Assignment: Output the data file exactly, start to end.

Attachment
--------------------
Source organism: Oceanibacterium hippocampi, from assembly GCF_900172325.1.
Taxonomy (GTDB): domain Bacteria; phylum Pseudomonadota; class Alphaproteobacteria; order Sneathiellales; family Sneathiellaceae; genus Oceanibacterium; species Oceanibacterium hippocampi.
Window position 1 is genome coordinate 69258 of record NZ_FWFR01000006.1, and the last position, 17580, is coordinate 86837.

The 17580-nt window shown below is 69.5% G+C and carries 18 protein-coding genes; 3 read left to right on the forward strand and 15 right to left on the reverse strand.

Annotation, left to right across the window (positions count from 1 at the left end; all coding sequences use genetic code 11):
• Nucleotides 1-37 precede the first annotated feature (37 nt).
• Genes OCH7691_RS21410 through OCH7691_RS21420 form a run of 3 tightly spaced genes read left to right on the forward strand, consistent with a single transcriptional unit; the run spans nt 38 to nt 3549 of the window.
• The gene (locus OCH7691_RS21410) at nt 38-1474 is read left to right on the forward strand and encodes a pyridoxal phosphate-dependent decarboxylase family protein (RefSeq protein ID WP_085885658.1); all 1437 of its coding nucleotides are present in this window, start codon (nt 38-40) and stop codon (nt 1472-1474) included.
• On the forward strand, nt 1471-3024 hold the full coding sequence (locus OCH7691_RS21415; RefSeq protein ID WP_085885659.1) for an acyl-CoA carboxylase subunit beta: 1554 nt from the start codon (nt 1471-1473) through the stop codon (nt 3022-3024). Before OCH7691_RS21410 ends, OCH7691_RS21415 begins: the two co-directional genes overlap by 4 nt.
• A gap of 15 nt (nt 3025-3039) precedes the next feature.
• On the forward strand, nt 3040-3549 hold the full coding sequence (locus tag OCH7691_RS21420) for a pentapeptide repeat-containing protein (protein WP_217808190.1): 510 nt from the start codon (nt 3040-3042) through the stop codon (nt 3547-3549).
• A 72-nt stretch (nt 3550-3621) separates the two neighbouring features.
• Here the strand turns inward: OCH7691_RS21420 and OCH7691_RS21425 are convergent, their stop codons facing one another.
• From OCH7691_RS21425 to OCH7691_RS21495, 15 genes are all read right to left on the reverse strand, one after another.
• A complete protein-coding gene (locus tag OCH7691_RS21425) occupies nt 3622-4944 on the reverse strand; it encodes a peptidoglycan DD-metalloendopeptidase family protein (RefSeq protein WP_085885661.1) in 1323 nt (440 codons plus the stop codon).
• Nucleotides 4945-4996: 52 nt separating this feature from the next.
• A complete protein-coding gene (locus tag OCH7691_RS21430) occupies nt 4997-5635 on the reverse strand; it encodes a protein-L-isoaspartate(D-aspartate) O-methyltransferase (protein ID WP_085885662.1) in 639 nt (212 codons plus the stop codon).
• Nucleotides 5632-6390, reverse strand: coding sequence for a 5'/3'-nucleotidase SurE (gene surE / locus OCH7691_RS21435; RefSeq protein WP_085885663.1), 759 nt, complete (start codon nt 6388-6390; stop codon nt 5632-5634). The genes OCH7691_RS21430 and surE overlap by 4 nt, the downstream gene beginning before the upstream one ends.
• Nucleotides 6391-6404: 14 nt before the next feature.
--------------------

Source organism: Oceanibacterium hippocampi, from assembly GCF_900172325.1.
Taxonomy (GTDB): domain Bacteria; phylum Pseudomonadota; class Alphaproteobacteria; order Sneathiellales; family Sneathiellaceae; genus Oceanibacterium; species Oceanibacterium hippocampi.
Window position 1 is genome coordinate 69258 of record NZ_FWFR01000006.1, and the last position, 17580, is coordinate 86837.

The 17580-nt window shown below is 69.5% G+C and carries 18 protein-coding genes; 3 read left to right on the forward strand and 15 right to left on the reverse strand.

Annotation, left to right across the window (positions count from 1 at the left end; all coding sequences use genetic code 11):
• Nucleotides 1-37 precede the first annotated feature (37 nt).
• Genes OCH7691_RS21410 through OCH7691_RS21420 form a run of 3 tightly spaced genes read left to right on the forward strand, consistent with a single transcriptional unit; the run spans nt 38 to nt 3549 of the window.
• The gene (locus OCH7691_RS21410) at nt 38-1474 is read left to right on the forward strand and encodes a pyridoxal phosphate-dependent decarboxylase family protein (RefSeq protein ID WP_085885658.1); all 1437 of its coding nucleotides are present in this window, start codon (nt 38-40) and stop codon (nt 1472-1474) included.
• On the forward strand, nt 1471-3024 hold the full coding sequence (locus OCH7691_RS21415; RefSeq protein ID WP_085885659.1) for an acyl-CoA carboxylase subunit beta: 1554 nt from the start codon (nt 1471-1473) through the stop codon (nt 3022-3024). Before OCH7691_RS21410 ends, OCH7691_RS21415 begins: the two co-directional genes overlap by 4 nt.
• A gap of 15 nt (nt 3025-3039) precedes the next feature.
• On the forward strand, nt 3040-3549 hold the full coding sequence (locus tag OCH7691_RS21420) for a pentapeptide repeat-containing protein (protein WP_217808190.1): 510 nt from the start codon (nt 3040-3042) through the stop codon (nt 3547-3549).
• A 72-nt stretch (nt 3550-3621) separates the two neighbouring features.
• Here the strand turns inward: OCH7691_RS21420 and OCH7691_RS21425 are convergent, their stop codons facing one another.
• From OCH7691_RS21425 to OCH7691_RS21495, 15 genes are all read right to left on the reverse strand, one after another.
• A complete protein-coding gene (locus tag OCH7691_RS21425) occupies nt 3622-4944 on the reverse strand; it encodes a peptidoglycan DD-metalloendopeptidase family protein (RefSeq protein WP_085885661.1) in 1323 nt (440 codons plus the stop codon).
• Nucleotides 4945-4996: 52 nt separating this feature from the next.
• A complete protein-coding gene (locus tag OCH7691_RS21430) occupies nt 4997-5635 on the reverse strand; it encodes a protein-L-isoaspartate(D-aspartate) O-methyltransferase (protein ID WP_085885662.1) in 639 nt (212 codons plus the stop codon).
• Nucleotides 5632-6390, reverse strand: coding sequence for a 5'/3'-nucleotidase SurE (gene surE / locus OCH7691_RS21435; RefSeq protein WP_085885663.1), 759 nt, complete (start codon nt 6388-6390; stop codon nt 5632-5634). The genes OCH7691_RS21430 and surE overlap by 4 nt, the downstream gene beginning before the upstream one ends.
• Nucleotides 6391-6404: 14 nt before the next feature.